Mapping Country Links in Tableau

Map I wanted!  

I’ve been looking to do this sort of visualisation with map data for a while; to show links between countries and to have the chunkiness of the lines correspond to particular amounts. I am still very, very new to Tableau but thought their tutorials may be a great place to start. The Advanced Mapping Techniques tutorial had exactly what I wanted, though bizarrely their training workbooks below the video don’t contain that specific example. However, by scrolling through the video and working it out myself – thank GOODNESS there was a shot of the data behind the scenes around the 1 minute mark – I managed to put together my own version, and it works! Woo hoo!

So, how did I get there? Here’s how to do it step-by-step:

1. Create a spreadsheet with the following data (you can copy & paste mine from below).

IMPORTANT – each line is a one-way path but in order for it work, there must also be a return path. For example, the data in the first row goes from the UK to US, but there also needs to be a return line back from the US to the UK (row 4). If you don’t do this, all the points in the first three rows will show in the UK unless they have return points – which is a bit pointless (fnarr!)

Country Path Total
UK UK-US 200
UK UK-Brazil 450
UK UK-China 700
US UK-US 200
Brazil UK-Brazil 450
China UK-China 700

2. Create your workbook in Tableau and import your data (I connect live so I can tweak my data behind the scenes).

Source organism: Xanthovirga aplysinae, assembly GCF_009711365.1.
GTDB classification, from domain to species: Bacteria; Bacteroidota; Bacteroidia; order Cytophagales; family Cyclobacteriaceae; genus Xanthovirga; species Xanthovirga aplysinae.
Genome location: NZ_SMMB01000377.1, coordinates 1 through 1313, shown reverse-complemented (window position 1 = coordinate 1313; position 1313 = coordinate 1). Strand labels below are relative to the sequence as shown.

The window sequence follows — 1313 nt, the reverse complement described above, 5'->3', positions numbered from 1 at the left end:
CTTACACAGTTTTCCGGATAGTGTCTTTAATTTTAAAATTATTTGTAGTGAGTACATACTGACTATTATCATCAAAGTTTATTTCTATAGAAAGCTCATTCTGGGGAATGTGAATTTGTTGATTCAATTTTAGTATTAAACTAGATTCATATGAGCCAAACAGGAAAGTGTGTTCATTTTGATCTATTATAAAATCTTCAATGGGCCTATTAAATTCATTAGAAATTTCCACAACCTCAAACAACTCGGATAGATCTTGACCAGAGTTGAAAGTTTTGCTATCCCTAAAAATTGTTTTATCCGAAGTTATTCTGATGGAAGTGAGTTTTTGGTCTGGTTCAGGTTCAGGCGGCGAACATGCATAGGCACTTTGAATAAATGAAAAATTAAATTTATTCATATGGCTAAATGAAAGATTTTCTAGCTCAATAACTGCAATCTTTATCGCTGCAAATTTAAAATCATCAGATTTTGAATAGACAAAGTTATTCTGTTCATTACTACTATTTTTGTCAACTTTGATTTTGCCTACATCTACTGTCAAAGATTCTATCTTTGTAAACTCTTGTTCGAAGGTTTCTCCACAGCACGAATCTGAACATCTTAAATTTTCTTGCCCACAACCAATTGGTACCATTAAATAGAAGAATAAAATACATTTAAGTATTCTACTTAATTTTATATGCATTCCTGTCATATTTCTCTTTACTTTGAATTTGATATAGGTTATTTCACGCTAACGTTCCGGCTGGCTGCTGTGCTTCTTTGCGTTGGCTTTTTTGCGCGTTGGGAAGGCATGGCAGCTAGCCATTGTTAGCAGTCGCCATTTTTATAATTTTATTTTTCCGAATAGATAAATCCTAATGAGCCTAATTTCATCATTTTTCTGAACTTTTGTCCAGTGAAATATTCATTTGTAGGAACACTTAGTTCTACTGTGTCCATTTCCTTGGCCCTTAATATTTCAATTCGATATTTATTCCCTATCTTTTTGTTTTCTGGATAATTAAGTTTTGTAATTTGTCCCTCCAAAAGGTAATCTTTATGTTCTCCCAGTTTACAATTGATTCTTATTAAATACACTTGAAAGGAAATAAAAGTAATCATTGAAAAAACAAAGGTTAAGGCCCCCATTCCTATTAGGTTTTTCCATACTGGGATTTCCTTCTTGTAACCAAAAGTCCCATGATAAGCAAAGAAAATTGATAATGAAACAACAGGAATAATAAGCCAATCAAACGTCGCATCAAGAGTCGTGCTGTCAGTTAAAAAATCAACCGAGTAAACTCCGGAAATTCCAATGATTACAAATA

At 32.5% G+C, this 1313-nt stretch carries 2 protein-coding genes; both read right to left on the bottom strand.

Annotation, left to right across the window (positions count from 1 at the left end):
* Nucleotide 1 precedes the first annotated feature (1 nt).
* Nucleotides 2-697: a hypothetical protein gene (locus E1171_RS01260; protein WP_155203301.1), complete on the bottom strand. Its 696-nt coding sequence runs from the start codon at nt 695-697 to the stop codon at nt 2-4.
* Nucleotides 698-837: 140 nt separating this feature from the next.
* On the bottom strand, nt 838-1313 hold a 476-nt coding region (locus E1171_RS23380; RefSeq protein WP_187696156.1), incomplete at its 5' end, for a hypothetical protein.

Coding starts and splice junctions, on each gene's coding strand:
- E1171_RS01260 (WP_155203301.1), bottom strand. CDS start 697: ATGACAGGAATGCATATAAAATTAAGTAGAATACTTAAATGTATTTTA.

3. Tableau will automatically generate the Longitude and Latitude for you, but make sure you spell the country names correctly! Then set-up the following dimensions:

Columns: Longitude
Rows: Latitude
Color: Path
Size: SUM(Total)

Here’s a screenshot to help! Oh and make sure it’s set to a “Line” graph.

Tableau setup

Hooray you now have your map set-up!

You can now do funky things like creating (sort of) arrows instead of fat lines by altering the data like this…

Country Path Total
UK UK-US 200
UK UK-Brazil 450
UK UK-China 700
US UK-US
Brazil UK-Brazil
China UK-China

This means the line width starts from nothing at the point of origin and grows as it reaches its destination. Your map should now look like this:

Map pointy lines

See, that was fairly painless, though I still want to continue having a play around with it, I’m sure there is a lot more you can do. I’d like to find a definitive list of country names that can be used in Tableau, can initials work too I wonder? Who knows, that’s for another time…

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